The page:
One Hundred Young Americans by Michael Franzini

They sleep in our houses, eat the same dinner, breathe the same air, yet teenagers have lives so different than most adults that they might as well be aliens. Sure, we've all gone through that awkward adolescent stage and experienced the complex social structure that is high school - but tell any teen today that you were once their age, and they will tell you that it was different back then. And they'd be right.

Photographer and author Michael Franzini set out on a Herculean task: to capture the full spectrum of teen life and to understand what it means to be a teenager in America today. He traveled to all fifty states - a total of 30,000 miles in five months - to meet, interview, and photograph teens, ranging from the mainstream kids like the jocks, the cheerleaders, and the studious preps, to the fringe kids like the goths, the skaters, and skinheads, and everyone else in between.

Michael has put together the life, richly illustrated with photographs, of 100 young Americans - a slice of what he thinks is representative of the modern teen culture - in his book One Hundred Young Americans.

What Michael found is nothing short of amazing: there is a generation gap that is wider than ever before, shaped by the ubiquity of technology. Teens today have instant access to people and information through the web, instant messaging, and cell phones that their parents could never have imagined. With MySpace, their neighborhood play yard has literally thousands of participants. With blogs, their lives are like an open book - indeed, many share their most intimate thoughts with strangers. With technology, they have more independence and a brand new level of freedom.

In the One Hundred Young Americans website (a preview until the book launches on October 30, 2007), you can browse a gallery of teens that Michael met in his journey. There are video clips of 19-year-old Lindsey Adams, who has been racing cars since the eight grade and whose goal is to be the first woman to win the Indie 500, and of TJ Williams, an 18-year-old who loves to fiddle with his car, hang out with buddies, chase women and ... ride bulls!

Here's a small selection of the stories you will find in the website, which itself is only an excerpt of the upcoming book:

Jake [19, Arizona] has 15,000 friends on MySpace and gets followed through the mall by girls who recognize him as an online celebrity.

April [18, Nevada] is the youngest sex worker at the world famous Bunny Ranch, which she saw on the HBO series Cathouse. Every day, two or three men each pay $5,000 for an hour alone with her.

Jon [19, California] is a skinhead who proudly calls himself a racist. He says the white race is disappearing, and he's pissed off about racial mixing. He lives in a trailer with a Nazi flag on the wall and a shotgun under his bed.

David [17, Maryland] plays 60 hours of role-play video games a week, and he tries not to talk to anyone at school. Kids at school make fun of his hair, but he ignores them and keeps walking.

Reskew [18, New York] is one of New York City's most wanted graffiti artists. He wouldn't let us show his face or use his real name. His tag appears in over 200 illegal locations around the city. He says he does it for the adrenaline.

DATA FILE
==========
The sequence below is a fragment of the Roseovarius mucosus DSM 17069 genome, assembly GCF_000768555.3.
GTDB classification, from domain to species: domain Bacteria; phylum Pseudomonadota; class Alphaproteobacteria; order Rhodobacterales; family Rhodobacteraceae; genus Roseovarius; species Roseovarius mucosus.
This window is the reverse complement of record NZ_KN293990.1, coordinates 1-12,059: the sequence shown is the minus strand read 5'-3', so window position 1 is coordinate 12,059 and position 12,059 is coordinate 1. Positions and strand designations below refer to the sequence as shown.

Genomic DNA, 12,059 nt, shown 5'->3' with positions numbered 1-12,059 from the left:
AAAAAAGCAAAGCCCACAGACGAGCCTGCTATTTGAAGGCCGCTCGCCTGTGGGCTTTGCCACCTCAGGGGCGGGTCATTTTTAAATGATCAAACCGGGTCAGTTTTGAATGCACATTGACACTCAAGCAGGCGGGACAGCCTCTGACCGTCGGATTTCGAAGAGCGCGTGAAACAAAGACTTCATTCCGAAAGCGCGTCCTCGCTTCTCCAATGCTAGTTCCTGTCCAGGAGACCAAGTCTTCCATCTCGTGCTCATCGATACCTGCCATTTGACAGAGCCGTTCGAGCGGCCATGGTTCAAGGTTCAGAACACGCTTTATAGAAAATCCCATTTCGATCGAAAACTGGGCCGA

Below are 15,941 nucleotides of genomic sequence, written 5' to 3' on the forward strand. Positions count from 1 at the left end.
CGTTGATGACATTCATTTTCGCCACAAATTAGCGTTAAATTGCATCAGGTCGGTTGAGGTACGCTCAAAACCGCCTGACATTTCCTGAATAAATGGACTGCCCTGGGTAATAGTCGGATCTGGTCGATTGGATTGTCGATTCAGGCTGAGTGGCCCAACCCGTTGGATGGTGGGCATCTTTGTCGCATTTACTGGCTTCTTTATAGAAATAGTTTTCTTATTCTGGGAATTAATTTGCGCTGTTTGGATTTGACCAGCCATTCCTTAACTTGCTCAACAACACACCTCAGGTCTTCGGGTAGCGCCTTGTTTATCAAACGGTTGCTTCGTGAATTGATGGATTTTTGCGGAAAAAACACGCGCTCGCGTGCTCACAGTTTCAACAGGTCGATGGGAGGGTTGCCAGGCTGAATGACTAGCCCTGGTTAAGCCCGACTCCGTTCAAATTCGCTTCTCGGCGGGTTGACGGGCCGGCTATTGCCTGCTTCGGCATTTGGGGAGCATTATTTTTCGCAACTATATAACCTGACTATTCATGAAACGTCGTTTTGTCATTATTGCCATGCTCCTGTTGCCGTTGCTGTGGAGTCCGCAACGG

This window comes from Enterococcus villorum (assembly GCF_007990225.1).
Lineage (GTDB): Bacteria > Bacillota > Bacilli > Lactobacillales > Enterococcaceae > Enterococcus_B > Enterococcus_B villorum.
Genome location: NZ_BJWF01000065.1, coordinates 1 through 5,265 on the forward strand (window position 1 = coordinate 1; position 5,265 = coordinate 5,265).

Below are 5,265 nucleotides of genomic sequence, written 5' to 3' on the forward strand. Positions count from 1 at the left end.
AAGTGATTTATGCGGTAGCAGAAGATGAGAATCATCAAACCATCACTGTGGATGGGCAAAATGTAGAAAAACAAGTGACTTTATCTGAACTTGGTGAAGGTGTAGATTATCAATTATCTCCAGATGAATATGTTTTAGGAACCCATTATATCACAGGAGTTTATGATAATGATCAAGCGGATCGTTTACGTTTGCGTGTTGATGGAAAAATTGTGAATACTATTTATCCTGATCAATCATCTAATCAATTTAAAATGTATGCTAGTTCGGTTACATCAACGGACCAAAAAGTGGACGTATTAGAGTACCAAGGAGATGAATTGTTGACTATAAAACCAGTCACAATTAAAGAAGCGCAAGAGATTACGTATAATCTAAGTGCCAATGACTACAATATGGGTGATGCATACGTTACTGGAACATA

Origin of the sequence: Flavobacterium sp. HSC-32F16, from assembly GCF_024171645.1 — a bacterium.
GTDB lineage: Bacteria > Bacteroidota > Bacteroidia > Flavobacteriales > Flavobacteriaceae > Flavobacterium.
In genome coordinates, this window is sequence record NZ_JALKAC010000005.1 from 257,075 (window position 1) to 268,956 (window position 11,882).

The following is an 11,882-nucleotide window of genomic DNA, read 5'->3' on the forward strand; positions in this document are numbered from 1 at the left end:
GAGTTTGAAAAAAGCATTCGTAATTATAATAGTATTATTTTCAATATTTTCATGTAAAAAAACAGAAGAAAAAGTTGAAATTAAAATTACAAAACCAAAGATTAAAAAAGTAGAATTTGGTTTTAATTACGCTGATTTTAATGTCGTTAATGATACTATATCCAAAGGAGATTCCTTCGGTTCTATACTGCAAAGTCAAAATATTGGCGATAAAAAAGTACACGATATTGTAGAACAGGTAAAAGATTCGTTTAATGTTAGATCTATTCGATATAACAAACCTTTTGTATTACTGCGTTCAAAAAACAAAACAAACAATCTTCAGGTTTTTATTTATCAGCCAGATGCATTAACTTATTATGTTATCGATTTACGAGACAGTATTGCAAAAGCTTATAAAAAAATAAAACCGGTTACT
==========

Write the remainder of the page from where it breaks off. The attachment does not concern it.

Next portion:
For more stories, photographs, and video clips of the One Hundred Young Americans, check out Michael Franzini's website: Link [Flash website] (don't miss the interview with the author!)

Note: This review is sponsored by the 100 Young American website. Although I am compensated for this review, the words and opinion (with the exception of the quoted text) are all mine. There was no editorial pressure to write only positive reviews.

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i know jon now and he is no longer racist! he's very nice and actually preaches about peace all the time. he talked to me about that time in his life and showed me the book. he was very misguided and is on a much brighter path now :)
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i think that the boy is just misguided not everyone grows up to be like that i dont have a problem with it i just think thats how most americans are they all have a little racism in them/
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A Skinhead cant be a nazi. I am a german skinhead, and i am antifascist and antinazi. the skinheadmovement began in jamaika thats why the original skinheads are black an listen to ska, reggae and northern soul.
everyone who thinks a skinhead is a nazi dont know anything.
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Von Skippy, I would like to take this time to request that you point your chastizing finger up your anus. I'm one of the 100 (the samurai, hard to miss), and while some have issues that may make them seem like failures, a true failure is one who is so desperate to atone for his failings that he lables others as failures. I would like to add that, while there are a few minor inaccuracies this is a good representation of young americans.

To Jacki: I've noticed the same thing. Some older people seem to generalize us. Since I've started college, I've noticed several stereotyping glares. I'm constantly looked at as if I'm a lesser being because I'm not 40, like I'll pick-pocket them because I'm 19. Even after I have held the door for them, oh...I must have been plotting something, mwahahaha! All part of my scheme, hold the door, then...forget the even exist, so fiendish, so evil! I just ignore it, some day they'll be too old to care, and by that time we'll be fixing the problems they started.
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